– – – Exploring The Countryside and Lanes of Dorset – – –
So, we are continuing the theme of ‘Quirky Dorset’ today, highlighting places and people that are strange, a bit off the wall, or just plain mysterious, and this one fits well into the last category. This is one of Dorset’s mysterious places, somewhere that just makes you wonder about its history, who passed through here, what was their purpose, and what was their life like. At least, that’s what it does for me, and its a place that somehow draws you back time and time again. This is the Dorset Gap.
The Dorset Gap
The Dorset Gap, or Dorsetshire Gap as the OS have it on their maps, is a ‘gap’ or more precisely a dip in the chalk ridge that runs across the south of England and known as the Dorset Downs. These downs are actually an escarpment with a steeply sloped northern face and a more gently sloping southern aspect. The ridge effectively forms a barrier to traffic moving north to south and vice versa and there was a natural tendency for people and animals to cross the ridge at a lower point. Perhaps as a result of this, some five paths converge on this one point to form what was effectively an ancient ‘spaghetti junction’, a meeting point of medieval motorways.
The paths that meet here were part of the ancient network of super highways that criss crossed this wonderful country and they were very active from the Middle Ages right up to the 19th century when other forms of transport took over. Indeed, the path that runs along the top of the ridge from east to west is part of a much longer ancient route that stretched from the Devon coast right to the Norfolk coast. This was a very important trade route, and the Dorset Gap was a very important crossing point.
It is possible that these routes even predate the Middle Ages since there is much evidence in the area of older settlements in the form of hill top cross dykes, burial mounds, an Iron Age hill fort, and the remains of a settlement in the valley to the south.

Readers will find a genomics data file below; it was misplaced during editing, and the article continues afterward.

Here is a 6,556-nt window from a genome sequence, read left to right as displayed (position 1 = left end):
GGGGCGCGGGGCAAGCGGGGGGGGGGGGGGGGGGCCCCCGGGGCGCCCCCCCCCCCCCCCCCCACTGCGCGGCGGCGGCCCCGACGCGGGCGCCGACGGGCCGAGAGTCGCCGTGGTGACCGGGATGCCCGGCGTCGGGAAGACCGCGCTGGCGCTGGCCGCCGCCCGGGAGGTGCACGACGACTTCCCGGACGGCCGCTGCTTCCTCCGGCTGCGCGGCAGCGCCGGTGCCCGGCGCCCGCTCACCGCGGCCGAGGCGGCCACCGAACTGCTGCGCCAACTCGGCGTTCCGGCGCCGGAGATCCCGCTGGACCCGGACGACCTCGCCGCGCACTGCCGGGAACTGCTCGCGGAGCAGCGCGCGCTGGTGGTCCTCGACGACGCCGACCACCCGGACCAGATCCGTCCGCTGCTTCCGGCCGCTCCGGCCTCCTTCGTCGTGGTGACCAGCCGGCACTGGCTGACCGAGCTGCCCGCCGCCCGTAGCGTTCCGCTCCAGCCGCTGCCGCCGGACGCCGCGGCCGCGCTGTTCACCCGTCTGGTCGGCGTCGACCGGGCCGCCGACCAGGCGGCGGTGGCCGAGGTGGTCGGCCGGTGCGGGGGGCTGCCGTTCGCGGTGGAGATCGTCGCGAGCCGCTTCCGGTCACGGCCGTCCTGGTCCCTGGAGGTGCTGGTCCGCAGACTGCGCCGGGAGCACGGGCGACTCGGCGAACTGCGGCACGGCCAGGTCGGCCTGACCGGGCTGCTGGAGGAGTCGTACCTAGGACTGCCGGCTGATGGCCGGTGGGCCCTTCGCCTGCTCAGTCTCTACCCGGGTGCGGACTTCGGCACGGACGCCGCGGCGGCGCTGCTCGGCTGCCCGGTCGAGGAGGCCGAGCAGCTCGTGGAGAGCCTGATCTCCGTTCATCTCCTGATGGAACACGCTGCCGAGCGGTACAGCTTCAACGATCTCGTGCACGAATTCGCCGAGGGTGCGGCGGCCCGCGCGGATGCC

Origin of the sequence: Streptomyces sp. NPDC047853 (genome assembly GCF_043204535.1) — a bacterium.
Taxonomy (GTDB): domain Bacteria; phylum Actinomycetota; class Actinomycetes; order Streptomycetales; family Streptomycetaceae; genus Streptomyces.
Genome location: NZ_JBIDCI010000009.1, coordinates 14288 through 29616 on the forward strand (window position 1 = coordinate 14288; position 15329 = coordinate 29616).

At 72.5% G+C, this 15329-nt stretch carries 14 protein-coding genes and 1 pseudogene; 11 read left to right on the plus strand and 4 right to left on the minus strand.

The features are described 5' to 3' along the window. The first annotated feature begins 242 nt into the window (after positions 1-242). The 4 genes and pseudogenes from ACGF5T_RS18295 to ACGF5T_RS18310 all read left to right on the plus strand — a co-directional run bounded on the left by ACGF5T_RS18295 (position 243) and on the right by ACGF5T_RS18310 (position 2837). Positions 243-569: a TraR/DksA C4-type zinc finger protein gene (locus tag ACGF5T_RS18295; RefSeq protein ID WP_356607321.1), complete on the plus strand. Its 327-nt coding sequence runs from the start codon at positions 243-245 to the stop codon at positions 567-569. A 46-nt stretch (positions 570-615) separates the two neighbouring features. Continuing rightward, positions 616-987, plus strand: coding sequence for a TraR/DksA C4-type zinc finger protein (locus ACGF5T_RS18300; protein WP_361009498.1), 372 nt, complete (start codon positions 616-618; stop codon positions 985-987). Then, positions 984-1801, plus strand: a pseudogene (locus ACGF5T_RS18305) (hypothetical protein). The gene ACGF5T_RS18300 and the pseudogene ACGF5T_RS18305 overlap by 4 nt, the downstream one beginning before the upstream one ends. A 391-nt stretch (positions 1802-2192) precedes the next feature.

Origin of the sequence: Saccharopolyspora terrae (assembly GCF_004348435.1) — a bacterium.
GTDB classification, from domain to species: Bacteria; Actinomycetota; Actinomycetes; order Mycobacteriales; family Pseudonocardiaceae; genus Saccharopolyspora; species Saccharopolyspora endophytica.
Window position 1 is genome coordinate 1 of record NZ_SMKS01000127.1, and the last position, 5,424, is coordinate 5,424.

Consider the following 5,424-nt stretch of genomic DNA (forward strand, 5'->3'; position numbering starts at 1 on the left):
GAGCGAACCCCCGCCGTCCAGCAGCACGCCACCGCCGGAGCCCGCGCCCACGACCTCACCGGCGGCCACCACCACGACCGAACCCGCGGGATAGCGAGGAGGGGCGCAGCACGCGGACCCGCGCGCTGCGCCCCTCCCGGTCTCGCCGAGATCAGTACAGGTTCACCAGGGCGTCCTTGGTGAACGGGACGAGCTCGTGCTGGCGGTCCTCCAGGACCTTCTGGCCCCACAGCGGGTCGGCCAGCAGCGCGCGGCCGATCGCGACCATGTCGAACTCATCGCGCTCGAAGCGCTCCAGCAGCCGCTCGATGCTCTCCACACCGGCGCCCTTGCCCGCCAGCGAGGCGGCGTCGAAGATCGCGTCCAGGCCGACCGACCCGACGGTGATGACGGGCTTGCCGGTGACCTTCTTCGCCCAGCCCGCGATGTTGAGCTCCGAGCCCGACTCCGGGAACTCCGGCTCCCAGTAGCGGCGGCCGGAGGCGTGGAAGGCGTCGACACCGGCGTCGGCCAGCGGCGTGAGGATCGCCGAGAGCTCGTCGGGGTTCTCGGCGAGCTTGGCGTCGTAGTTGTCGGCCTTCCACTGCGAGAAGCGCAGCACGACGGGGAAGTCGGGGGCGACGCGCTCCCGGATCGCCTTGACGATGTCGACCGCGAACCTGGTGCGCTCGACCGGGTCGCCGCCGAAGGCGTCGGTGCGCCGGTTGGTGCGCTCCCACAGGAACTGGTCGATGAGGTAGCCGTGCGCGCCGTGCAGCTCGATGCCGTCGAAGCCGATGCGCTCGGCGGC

The paths around the Dorset Gap are well worn having withstood centuries of feet, hooves, cart wheels, packhorses and so on, as goods and animals were moved around the county and farther afield. Some would have been moved along the ridge top trails towards Devon to the west or Wiltshire to the east and many would have dropped off the ridge at this point, perhaps moving north to pick up other drove trails. Thus the paths have gradually been eroded away to become Holloway’s, sunken paths with steep sides. I have blogged about Holloways many times.
When I visited the Dorset Gap this week, the sides of the sunken lanes were laden with ramsons, wild garlic, and it was just wonderful walking these beautiful paths to the accompaniment of bird song. There is no real view from the Gap itself since it is surrounded by trees, but climb just a short way up to the top of the ridge beyond and the views are simply amazing. To the north, the view stretches for miles across the Blackmore Vale, and to the South, the view stretches across the valley with the hamlet of Higher Melcombe in the centre. It is at Higher Melcombe that the remains of the ancient settlement lie. It is at Higher Melcome also that the manor house sits, to which this land belonged.
One of the slightly quirky things about the Dorset Gap is that there is a visitor’s book which is kept in a plastic tub below the sign post. This book has been here since 1972, some 45 years ago, and is maintained and replaced as necessary by the current owner of Higher Melcome Manor. Each time I visit this spot, I write in the book so I feature regularly in the gathering collection of books that the owner must have.
So why is this place so mysterious? Is it its position, a small flattened clearing surrounded by trees in a dip in a long range of hills? Is it because it is so remote and hidden; the nearest road is a mile or more away and it can be reached only on foot or horseback? Is it the fact that it is a centuries old, once very busy cross roads used by all manner of people from gentry to drovers to warriors to paupers to prisoners? Is it because you wonder why it was there and who started using it in the first place?
I think it is all of these things! Stand at the Dorset Gap and it is like standing amidst history. Its past sounds you, it is soaked into the ground, and you can almost here the sounds of ancient voices, hooves and wheels and you wonder who they were and what they would be like if you could greet them.
The Dorset Gap is an ancient, mysterious and special place. It is one that always rewards a visit and one that I shall continue to return to because peace and the past pervade this place.
Thanks for stopping by.
Until next time,
Your friend The Dorset Rambler
If you would like to contact me, my email address is firstname.lastname@example.org – comments and feedback are always welcomed.
All photographs, poems and words in this blog are the copyright of The Dorset Rambler and must not be reproduced without permission.
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